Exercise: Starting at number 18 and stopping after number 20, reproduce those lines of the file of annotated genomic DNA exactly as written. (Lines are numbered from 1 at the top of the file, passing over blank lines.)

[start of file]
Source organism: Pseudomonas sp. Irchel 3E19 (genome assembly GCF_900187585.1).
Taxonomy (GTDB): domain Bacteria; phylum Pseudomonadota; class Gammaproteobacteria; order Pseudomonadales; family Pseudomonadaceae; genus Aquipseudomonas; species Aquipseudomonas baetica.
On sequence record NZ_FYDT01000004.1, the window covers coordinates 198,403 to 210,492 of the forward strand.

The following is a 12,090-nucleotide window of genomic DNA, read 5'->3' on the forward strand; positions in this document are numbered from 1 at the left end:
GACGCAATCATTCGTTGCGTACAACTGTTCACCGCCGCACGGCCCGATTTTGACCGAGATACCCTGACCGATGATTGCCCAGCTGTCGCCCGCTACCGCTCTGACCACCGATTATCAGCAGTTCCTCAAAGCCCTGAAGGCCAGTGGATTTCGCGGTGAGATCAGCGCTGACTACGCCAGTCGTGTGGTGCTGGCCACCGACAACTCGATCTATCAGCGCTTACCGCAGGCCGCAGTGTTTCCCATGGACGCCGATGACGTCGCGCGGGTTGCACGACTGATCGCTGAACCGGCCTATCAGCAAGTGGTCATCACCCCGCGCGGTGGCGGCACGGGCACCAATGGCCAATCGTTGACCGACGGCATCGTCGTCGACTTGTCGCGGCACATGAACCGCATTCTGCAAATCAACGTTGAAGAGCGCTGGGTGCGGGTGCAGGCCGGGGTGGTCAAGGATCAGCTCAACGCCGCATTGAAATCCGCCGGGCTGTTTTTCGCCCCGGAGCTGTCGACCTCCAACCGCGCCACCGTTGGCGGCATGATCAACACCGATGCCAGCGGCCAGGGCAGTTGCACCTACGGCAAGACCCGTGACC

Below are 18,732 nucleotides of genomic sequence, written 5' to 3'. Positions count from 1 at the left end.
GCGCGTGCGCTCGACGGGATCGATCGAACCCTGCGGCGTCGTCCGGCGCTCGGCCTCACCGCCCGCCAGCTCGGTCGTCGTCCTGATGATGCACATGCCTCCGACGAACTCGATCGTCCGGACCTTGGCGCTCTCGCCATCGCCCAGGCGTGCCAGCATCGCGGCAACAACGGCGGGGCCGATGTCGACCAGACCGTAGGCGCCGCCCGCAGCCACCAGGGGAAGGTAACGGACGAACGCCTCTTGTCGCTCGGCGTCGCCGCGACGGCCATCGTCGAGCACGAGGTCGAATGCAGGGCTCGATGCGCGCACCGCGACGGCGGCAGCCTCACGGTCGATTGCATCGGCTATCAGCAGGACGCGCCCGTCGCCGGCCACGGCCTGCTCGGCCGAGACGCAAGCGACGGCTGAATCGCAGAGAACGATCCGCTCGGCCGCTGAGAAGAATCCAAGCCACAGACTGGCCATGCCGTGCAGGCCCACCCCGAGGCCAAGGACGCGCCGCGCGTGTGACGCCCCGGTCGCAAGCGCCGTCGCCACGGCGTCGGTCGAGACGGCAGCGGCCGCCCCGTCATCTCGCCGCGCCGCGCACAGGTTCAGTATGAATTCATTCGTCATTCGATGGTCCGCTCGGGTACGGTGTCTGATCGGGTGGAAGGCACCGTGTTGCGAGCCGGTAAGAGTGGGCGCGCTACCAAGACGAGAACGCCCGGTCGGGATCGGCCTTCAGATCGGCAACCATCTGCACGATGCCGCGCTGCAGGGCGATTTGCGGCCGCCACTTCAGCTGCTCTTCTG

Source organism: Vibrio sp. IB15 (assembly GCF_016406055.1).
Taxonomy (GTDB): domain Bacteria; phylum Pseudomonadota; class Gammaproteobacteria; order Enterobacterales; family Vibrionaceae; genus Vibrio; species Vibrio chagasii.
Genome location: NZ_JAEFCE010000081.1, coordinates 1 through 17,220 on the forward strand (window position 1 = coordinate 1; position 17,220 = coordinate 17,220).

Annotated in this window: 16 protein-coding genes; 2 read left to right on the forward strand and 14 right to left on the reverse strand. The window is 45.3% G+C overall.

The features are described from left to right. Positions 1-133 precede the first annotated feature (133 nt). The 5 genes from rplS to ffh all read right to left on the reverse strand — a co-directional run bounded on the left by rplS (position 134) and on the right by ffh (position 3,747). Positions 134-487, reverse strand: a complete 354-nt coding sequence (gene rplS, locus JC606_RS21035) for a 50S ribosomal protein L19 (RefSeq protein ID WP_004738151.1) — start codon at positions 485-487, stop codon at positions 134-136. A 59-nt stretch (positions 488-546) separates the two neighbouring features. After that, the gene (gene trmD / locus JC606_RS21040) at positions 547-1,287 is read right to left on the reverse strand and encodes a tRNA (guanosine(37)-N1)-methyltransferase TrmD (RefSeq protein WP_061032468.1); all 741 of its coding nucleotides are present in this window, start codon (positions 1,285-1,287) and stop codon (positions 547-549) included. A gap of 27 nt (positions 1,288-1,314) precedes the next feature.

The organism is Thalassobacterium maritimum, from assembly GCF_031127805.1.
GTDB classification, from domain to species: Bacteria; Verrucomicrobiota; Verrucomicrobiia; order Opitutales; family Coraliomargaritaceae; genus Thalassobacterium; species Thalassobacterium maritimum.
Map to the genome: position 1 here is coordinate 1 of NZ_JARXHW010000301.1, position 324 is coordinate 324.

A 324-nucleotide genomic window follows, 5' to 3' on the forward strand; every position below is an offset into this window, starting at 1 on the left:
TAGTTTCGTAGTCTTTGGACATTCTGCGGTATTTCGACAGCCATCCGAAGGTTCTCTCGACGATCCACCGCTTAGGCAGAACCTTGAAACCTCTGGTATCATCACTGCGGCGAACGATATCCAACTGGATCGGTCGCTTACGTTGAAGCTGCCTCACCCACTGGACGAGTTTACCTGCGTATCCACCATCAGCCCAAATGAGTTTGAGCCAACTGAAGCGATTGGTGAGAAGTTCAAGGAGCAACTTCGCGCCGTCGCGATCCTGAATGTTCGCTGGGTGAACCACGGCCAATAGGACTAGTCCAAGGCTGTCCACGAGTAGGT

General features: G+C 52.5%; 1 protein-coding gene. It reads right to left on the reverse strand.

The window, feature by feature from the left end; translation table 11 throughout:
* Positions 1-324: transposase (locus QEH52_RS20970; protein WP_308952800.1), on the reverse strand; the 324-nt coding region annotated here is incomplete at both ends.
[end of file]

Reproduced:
General features: G+C 52.5%; 1 protein-coding gene. It reads right to left on the reverse strand.

The window, feature by feature from the left end; translation table 11 throughout:
* Positions 1-324: transposase (locus QEH52_RS20970; protein WP_308952800.1), on the reverse strand; the 324-nt coding region annotated here is incomplete at both ends.